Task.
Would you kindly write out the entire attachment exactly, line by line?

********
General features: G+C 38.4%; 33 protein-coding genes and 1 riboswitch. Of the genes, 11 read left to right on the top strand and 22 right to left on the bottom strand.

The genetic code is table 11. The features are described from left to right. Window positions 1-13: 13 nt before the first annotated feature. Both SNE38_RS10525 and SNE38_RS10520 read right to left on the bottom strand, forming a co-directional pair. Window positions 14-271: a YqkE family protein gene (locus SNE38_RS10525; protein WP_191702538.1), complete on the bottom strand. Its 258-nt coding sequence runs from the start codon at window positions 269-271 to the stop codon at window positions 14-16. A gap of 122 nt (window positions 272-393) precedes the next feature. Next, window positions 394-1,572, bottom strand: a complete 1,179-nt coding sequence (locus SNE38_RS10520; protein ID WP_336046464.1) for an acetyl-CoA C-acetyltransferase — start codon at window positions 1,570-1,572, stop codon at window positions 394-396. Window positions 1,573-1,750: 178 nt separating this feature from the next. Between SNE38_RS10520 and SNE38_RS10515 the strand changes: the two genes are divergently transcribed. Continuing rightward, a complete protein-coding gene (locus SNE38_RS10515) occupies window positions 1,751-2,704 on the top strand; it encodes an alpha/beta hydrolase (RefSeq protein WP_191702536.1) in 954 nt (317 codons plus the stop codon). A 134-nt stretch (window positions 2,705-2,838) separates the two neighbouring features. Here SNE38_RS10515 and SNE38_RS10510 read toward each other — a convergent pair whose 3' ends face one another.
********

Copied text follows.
General features: G+C 38.4%; 33 protein-coding genes and 1 riboswitch. Of the genes, 11 read left to right on the top strand and 22 right to left on the bottom strand.

The genetic code is table 11. The features are described from left to right. Window positions 1-13: 13 nt before the first annotated feature. Both SNE38_RS10525 and SNE38_RS10520 read right to left on the bottom strand, forming a co-directional pair. Window positions 14-271: a YqkE family protein gene (locus SNE38_RS10525; protein WP_191702538.1), complete on the bottom strand. Its 258-nt coding sequence runs from the start codon at window positions 269-271 to the stop codon at window positions 14-16. A gap of 122 nt (window positions 272-393) precedes the next feature. Next, window positions 394-1,572, bottom strand: a complete 1,179-nt coding sequence (locus SNE38_RS10520; protein ID WP_336046464.1) for an acetyl-CoA C-acetyltransferase — start codon at window positions 1,570-1,572, stop codon at window positions 394-396. Window positions 1,573-1,750: 178 nt separating this feature from the next. Between SNE38_RS10520 and SNE38_RS10515 the strand changes: the two genes are divergently transcribed. Continuing rightward, a complete protein-coding gene (locus SNE38_RS10515) occupies window positions 1,751-2,704 on the top strand; it encodes an alpha/beta hydrolase (RefSeq protein WP_191702536.1) in 954 nt (317 codons plus the stop codon). A 134-nt stretch (window positions 2,705-2,838) separates the two neighbouring features. Here SNE38_RS10515 and SNE38_RS10510 read toward each other — a convergent pair whose 3' ends face one another.